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Spokane, Washington  Est. May 19, 1883
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News >  Spokane

Former railroad span now links office park, Centennial Trail

The recently renovated Iron Bridge is now open to pedestrians and cyclists, which gives them bridge access to the Centennial Trail across the Spokane River from the Iron Bridge Office Park on Trent Avenue. The former railroad bridge was originally constructed in 1911. (Colin Mulvany)
The recently renovated Iron Bridge is now open to pedestrians and cyclists, which gives them bridge access to the Centennial Trail across the Spokane River from the Iron Bridge Office Park on Trent Avenue. The former railroad bridge was originally constructed in 1911. (Colin Mulvany)

Bill Kessler, of Spokane, has a new shortcut to get to the Centennial Trail.

Kessler, who travels on foot, was heading to a ballgame Friday at Mission Park when he crossed the Spokane River on the historic Iron Bridge.

The city in September opened the bridge as a spur off the main Centennial Trail about two blocks north of Trent Avenue at Superior Street.

“It’s nice,” he said of the view from the old railroad span. “It’s definitely more convenient.”

The new bridge trail crosses the Spokane River in an area where the riverbank is lined with willows and other greenery, giving the trail user the impression of being in the wild. The view from the bridge is one of the best on that stretch.

Upstream is the active BNSF Railway bridge and downstream is the Trent Avenue Bridge.

A connector trail on the southeast side of the river leads to Erie Avenue.

The Iron Bridge was used by the Union Pacific Railroad until 1973, when the railroad gave up its tracks through Riverfront Park to make way for Expo ’74. It now shares the BNSF rail line that passes through downtown Spokane on the rail viaduct between First and Second avenues.

Redevelopment of the bridge as a trail extension was originally a cooperative project between the city and the developer of the Iron Bridge Office Park on the east side of the river.

The city obtained a state recreation grant and federal money to finance an $822,000 construction contract with Wesslen Construction Inc., of Spokane.

Concrete was poured onto the bridge deck and then covered with a layer of asphalt. New railings were added and the underside was cleaned and painted to keep lead paint from flaking off and falling into the river.

Talk about redoing the bridge as a trail connector dates back to 1998.

A dedication ceremony is planned for Thursday at 6 p.m. at the bridge.

North Spokane Corridor ceremony planned

The last piece in construction of the northern half of the North Spokane Corridor will open Tuesday following a ceremony to recognize the accomplishment.

The Parksmith interchange in the vicinity of Mead was paid for with savings on other portions of the project, officials said.

It is part of the 5.7-mile corridor from Freya Street north of Francis Avenue to U.S. Highway 395 at the Little Spokane River.

The opening ceremony will be at 11 a.m. Tuesday at the intersection of Parksmith Road and the freeway’s southbound ramp. Access to the event is from Market Street.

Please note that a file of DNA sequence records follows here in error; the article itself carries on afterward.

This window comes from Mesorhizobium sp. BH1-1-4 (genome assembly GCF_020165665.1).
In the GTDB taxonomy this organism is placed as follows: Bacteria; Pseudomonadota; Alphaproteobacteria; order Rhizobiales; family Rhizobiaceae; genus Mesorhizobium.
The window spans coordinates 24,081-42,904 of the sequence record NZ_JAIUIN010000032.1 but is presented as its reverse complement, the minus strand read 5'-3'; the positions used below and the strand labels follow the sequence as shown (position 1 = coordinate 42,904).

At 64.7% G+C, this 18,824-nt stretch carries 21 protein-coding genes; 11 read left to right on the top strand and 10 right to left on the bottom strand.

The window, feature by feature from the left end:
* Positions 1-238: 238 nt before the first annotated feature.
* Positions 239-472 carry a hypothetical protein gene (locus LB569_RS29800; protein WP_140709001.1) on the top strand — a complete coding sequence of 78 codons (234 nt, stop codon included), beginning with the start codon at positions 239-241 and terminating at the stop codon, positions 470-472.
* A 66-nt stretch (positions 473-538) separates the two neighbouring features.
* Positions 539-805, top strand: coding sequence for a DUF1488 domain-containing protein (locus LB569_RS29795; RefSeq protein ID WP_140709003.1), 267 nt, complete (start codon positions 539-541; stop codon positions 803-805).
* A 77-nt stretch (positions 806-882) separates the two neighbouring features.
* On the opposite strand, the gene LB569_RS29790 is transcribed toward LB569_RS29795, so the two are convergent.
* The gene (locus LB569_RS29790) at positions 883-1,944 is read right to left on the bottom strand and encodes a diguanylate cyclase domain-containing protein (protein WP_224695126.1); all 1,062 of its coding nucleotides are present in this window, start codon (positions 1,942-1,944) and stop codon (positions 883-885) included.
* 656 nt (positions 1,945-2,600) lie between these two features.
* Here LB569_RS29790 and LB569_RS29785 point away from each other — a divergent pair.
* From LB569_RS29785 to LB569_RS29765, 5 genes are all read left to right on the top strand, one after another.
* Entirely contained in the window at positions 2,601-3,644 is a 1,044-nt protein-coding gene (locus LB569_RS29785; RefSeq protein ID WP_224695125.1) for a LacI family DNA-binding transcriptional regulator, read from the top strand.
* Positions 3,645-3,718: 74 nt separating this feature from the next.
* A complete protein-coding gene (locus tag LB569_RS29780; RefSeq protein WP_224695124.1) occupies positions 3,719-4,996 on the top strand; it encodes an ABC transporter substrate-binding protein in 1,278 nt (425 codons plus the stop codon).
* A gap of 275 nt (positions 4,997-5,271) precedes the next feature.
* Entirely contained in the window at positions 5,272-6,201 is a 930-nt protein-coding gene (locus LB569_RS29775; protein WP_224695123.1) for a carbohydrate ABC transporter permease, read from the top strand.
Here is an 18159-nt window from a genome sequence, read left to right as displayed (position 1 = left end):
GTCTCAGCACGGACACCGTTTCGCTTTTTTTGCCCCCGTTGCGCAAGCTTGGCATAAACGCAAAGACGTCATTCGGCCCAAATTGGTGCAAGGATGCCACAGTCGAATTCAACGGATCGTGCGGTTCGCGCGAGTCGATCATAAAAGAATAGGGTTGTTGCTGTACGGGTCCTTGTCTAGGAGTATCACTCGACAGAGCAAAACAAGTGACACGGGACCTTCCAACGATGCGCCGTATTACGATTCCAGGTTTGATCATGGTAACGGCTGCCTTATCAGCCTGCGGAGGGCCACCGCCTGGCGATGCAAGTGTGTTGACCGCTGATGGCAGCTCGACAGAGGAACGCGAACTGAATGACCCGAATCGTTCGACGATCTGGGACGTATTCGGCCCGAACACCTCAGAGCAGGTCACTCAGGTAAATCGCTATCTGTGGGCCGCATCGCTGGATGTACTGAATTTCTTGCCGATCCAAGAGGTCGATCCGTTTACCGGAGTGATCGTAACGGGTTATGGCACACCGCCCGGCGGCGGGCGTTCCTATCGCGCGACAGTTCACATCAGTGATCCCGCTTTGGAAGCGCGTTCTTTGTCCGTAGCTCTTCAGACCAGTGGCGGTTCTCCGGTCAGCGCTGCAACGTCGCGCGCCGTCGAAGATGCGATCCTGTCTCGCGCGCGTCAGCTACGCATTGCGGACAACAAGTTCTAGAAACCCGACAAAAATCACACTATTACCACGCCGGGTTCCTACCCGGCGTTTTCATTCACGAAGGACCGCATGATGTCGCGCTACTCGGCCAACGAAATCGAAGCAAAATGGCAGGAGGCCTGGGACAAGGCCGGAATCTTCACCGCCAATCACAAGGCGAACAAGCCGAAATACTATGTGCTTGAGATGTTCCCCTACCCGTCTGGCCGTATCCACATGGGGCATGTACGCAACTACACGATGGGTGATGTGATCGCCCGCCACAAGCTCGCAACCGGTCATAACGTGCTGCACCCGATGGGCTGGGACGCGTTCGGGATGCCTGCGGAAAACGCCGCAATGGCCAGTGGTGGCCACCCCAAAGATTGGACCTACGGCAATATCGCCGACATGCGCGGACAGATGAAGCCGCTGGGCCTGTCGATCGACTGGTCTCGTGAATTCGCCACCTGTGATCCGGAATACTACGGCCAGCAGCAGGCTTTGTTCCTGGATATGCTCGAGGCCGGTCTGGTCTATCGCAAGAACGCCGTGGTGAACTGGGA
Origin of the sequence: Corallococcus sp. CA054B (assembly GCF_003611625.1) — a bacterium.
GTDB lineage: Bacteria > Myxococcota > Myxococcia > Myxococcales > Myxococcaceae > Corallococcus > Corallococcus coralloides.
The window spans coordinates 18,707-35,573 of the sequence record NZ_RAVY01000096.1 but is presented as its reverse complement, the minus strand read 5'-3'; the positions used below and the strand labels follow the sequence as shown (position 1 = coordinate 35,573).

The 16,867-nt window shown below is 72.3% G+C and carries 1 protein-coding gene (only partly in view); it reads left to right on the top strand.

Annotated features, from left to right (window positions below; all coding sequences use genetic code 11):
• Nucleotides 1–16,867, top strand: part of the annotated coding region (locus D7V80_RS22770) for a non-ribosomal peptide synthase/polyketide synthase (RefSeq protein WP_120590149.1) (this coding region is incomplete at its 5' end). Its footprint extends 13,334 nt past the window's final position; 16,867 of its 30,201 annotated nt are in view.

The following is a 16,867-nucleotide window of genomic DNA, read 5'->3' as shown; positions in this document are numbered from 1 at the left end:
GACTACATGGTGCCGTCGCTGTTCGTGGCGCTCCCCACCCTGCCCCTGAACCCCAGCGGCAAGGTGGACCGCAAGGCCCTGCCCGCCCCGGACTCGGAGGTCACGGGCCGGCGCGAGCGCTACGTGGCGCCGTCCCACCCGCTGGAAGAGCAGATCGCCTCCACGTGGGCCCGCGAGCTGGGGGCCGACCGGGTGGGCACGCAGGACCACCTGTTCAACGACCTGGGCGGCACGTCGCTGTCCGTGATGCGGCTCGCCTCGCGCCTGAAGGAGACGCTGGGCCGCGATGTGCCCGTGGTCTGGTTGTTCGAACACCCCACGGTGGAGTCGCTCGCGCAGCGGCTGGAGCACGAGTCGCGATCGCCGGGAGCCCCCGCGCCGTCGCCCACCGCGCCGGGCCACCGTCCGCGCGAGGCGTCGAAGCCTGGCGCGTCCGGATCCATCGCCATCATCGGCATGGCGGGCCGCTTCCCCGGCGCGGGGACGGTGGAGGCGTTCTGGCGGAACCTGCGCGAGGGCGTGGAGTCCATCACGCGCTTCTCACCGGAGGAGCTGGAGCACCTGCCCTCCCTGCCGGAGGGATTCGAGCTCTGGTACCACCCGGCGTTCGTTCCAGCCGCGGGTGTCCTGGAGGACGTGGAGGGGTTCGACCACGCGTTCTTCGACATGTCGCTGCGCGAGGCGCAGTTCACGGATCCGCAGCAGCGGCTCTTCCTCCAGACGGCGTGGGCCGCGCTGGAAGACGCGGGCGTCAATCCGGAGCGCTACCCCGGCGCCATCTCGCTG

Attending dignitaries will include U.S. Sen. Maria Cantwell, D-Wash.; U.S. Rep. Cathy McMorris Rodgers, R-Wash.; and Secretary Paula Hammond of the Washington State Department of Transportation.

A parade of classic cars will be part of the opening.

Funding for the project came from a federal economic stimulus grant.

The North Spokane Corridor will eventually connect with Interstate 90 in East Spokane, making it a 10.5-mile freeway.

Some funding remains to be spent on preparations for building the more expensive southern half of the freeway, estimated to cost about $1.3 billion to complete.

Work has started on building a temporary grade crossing on Francis Avenue at the BNSF tracks. Crews are building approaches to the crossing, which is already in place.

When the approaches are finished, workers will close the existing bridge on Francis and replace it with a longer bridge that will allow the new freeway to pass beneath it.

WSDOT officials said the opened segment is already saving truck drivers 15 to 20 minutes in travel time, avoiding 29 traffic lights on the Division Street route.

Rock removal near Snoqualmie Pass

I-90 between Hyak and Price Creek Sno-Park will close from 6 to 7 p.m. each night from tonight through Thursday so crews can remove rock from slopes along the construction project near the snow shed east of Snoqualmie Pass.

Blasting work has been suspended because of fire danger.

Cameras are now monitoring drivers and tickets are being issued to speeding violators. The cost of the tickets, sent to the registered owner of the vehicle, is $137.

Airport parking garage ramp maintenance

The parking garage at Spokane International Airport is getting maintenance work this month, forcing temporary closure of the two helix ramps.

The south ramp will close starting today through Oct. 14. The north ramp will close from Oct. 15 through 29. The resurfacing work will be finished by Oct. 31.

WSDOT seeks bids for interchange

Elsewhere, WSDOT is seeking bids for construction of a new interchange at U.S. Highway 195 and Cheney-Spokane Road, a project that will increase safety for drivers going through what has proved to be a deadly intersection over the years.

Work on 29th Avenue nears completion

Reconstruction work should wrap up by Friday on 29th Avenue from Bernard Street to Grand Boulevard. The $2.7 million project is part of a 2004 voter-approved street bond.

Wall Street at Plaza reopens to traffic

Wall Street on the east side of the Spokane Transit Authority Plaza has reopened to traffic, following reconstruction to improve bus service in the downtown area.

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